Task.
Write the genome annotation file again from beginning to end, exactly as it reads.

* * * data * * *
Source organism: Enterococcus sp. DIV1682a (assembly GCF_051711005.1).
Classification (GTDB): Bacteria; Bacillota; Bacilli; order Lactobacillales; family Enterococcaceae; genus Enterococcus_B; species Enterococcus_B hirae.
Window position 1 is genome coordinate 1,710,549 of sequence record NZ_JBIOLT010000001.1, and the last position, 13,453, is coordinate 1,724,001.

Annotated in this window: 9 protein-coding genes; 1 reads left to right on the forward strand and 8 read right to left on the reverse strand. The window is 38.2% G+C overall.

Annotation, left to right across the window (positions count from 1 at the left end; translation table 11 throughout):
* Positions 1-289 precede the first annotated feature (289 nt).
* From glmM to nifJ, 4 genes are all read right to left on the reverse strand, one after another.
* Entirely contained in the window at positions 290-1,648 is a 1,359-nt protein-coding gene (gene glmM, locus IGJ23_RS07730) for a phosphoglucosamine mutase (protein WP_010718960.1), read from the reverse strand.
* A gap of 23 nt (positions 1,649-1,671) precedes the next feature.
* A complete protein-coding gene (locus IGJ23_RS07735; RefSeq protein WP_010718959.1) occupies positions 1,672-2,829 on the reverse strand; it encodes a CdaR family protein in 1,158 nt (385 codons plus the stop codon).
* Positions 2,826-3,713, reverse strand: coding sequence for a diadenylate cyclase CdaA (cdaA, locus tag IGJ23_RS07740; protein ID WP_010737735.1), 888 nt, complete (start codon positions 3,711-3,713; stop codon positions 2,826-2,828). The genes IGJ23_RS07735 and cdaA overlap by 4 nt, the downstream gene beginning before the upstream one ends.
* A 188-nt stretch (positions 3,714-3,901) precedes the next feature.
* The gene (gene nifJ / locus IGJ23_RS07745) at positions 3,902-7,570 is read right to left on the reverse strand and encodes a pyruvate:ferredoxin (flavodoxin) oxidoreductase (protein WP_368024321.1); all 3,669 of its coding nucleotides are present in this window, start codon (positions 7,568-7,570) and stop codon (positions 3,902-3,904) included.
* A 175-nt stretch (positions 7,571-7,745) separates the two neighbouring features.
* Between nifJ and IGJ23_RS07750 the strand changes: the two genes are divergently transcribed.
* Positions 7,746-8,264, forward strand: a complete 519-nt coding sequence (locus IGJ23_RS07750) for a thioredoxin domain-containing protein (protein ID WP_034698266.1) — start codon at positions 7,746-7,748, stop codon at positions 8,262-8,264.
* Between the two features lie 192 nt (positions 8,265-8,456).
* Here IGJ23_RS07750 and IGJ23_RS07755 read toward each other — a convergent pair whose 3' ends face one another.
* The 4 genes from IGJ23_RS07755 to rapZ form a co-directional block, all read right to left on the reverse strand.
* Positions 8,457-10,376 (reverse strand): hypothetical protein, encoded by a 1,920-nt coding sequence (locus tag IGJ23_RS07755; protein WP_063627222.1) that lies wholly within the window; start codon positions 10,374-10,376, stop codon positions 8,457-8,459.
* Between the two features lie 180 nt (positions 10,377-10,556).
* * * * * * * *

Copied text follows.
Source organism: Enterococcus sp. DIV1682a (assembly GCF_051711005.1).
Classification (GTDB): Bacteria; Bacillota; Bacilli; order Lactobacillales; family Enterococcaceae; genus Enterococcus_B; species Enterococcus_B hirae.
Window position 1 is genome coordinate 1,710,549 of sequence record NZ_JBIOLT010000001.1, and the last position, 13,453, is coordinate 1,724,001.

Annotated in this window: 9 protein-coding genes; 1 reads left to right on the forward strand and 8 read right to left on the reverse strand. The window is 38.2% G+C overall.

Annotation, left to right across the window (positions count from 1 at the left end; translation table 11 throughout):
* Positions 1-289 precede the first annotated feature (289 nt).
* From glmM to nifJ, 4 genes are all read right to left on the reverse strand, one after another.
* Entirely contained in the window at positions 290-1,648 is a 1,359-nt protein-coding gene (gene glmM, locus IGJ23_RS07730) for a phosphoglucosamine mutase (protein WP_010718960.1), read from the reverse strand.
* A gap of 23 nt (positions 1,649-1,671) precedes the next feature.
* A complete protein-coding gene (locus IGJ23_RS07735; RefSeq protein WP_010718959.1) occupies positions 1,672-2,829 on the reverse strand; it encodes a CdaR family protein in 1,158 nt (385 codons plus the stop codon).
* Positions 2,826-3,713, reverse strand: coding sequence for a diadenylate cyclase CdaA (cdaA, locus tag IGJ23_RS07740; protein ID WP_010737735.1), 888 nt, complete (start codon positions 3,711-3,713; stop codon positions 2,826-2,828). The genes IGJ23_RS07735 and cdaA overlap by 4 nt, the downstream gene beginning before the upstream one ends.
* A 188-nt stretch (positions 3,714-3,901) precedes the next feature.
* The gene (gene nifJ / locus IGJ23_RS07745) at positions 3,902-7,570 is read right to left on the reverse strand and encodes a pyruvate:ferredoxin (flavodoxin) oxidoreductase (protein WP_368024321.1); all 3,669 of its coding nucleotides are present in this window, start codon (positions 7,568-7,570) and stop codon (positions 3,902-3,904) included.
* A 175-nt stretch (positions 7,571-7,745) separates the two neighbouring features.
* Between nifJ and IGJ23_RS07750 the strand changes: the two genes are divergently transcribed.
* Positions 7,746-8,264, forward strand: a complete 519-nt coding sequence (locus IGJ23_RS07750) for a thioredoxin domain-containing protein (protein ID WP_034698266.1) — start codon at positions 7,746-7,748, stop codon at positions 8,262-8,264.
* Between the two features lie 192 nt (positions 8,265-8,456).
* Here IGJ23_RS07750 and IGJ23_RS07755 read toward each other — a convergent pair whose 3' ends face one another.
* The 4 genes from IGJ23_RS07755 to rapZ form a co-directional block, all read right to left on the reverse strand.
* Positions 8,457-10,376 (reverse strand): hypothetical protein, encoded by a 1,920-nt coding sequence (locus tag IGJ23_RS07755; protein WP_063627222.1) that lies wholly within the window; start codon positions 10,374-10,376, stop codon positions 8,457-8,459.
* Between the two features lie 180 nt (positions 10,377-10,556).